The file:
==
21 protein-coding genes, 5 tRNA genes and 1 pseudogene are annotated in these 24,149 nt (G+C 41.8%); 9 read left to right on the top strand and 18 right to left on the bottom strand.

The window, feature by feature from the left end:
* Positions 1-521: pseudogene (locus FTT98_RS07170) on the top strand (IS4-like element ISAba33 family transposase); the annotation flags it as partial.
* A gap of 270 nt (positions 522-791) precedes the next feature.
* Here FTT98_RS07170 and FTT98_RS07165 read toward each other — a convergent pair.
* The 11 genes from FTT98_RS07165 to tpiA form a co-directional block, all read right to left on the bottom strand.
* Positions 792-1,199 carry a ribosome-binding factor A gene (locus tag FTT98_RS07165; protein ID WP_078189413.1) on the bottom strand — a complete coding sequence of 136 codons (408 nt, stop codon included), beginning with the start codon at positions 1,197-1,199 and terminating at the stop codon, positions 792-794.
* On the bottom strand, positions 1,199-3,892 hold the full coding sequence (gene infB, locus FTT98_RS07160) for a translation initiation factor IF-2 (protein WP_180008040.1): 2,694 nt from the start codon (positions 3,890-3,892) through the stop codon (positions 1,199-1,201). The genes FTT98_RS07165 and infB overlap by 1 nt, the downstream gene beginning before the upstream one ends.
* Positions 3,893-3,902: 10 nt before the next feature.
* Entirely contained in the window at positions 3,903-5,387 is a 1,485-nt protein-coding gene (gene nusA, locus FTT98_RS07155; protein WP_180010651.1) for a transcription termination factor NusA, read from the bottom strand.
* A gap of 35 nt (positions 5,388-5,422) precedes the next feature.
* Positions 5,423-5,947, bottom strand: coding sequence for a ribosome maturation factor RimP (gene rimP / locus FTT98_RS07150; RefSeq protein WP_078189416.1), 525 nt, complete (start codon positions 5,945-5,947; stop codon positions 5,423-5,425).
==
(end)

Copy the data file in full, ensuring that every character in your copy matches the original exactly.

21 protein-coding genes, 5 tRNA genes and 1 pseudogene are annotated in these 24,149 nt (G+C 41.8%); 9 read left to right on the top strand and 18 right to left on the bottom strand.

The window, feature by feature from the left end:
* Positions 1-521: pseudogene (locus FTT98_RS07170) on the top strand (IS4-like element ISAba33 family transposase); the annotation flags it as partial.
* A gap of 270 nt (positions 522-791) precedes the next feature.
* Here FTT98_RS07170 and FTT98_RS07165 read toward each other — a convergent pair.
* The 11 genes from FTT98_RS07165 to tpiA form a co-directional block, all read right to left on the bottom strand.
* Positions 792-1,199 carry a ribosome-binding factor A gene (locus tag FTT98_RS07165; protein ID WP_078189413.1) on the bottom strand — a complete coding sequence of 136 codons (408 nt, stop codon included), beginning with the start codon at positions 1,197-1,199 and terminating at the stop codon, positions 792-794.
* On the bottom strand, positions 1,199-3,892 hold the full coding sequence (gene infB, locus FTT98_RS07160) for a translation initiation factor IF-2 (protein WP_180008040.1): 2,694 nt from the start codon (positions 3,890-3,892) through the stop codon (positions 1,199-1,201). The genes FTT98_RS07165 and infB overlap by 1 nt, the downstream gene beginning before the upstream one ends.
* Positions 3,893-3,902: 10 nt before the next feature.
* Entirely contained in the window at positions 3,903-5,387 is a 1,485-nt protein-coding gene (gene nusA, locus FTT98_RS07155; protein WP_180010651.1) for a transcription termination factor NusA, read from the bottom strand.
* A gap of 35 nt (positions 5,388-5,422) precedes the next feature.
* Positions 5,423-5,947, bottom strand: coding sequence for a ribosome maturation factor RimP (gene rimP / locus FTT98_RS07150; RefSeq protein WP_078189416.1), 525 nt, complete (start codon positions 5,945-5,947; stop codon positions 5,423-5,425).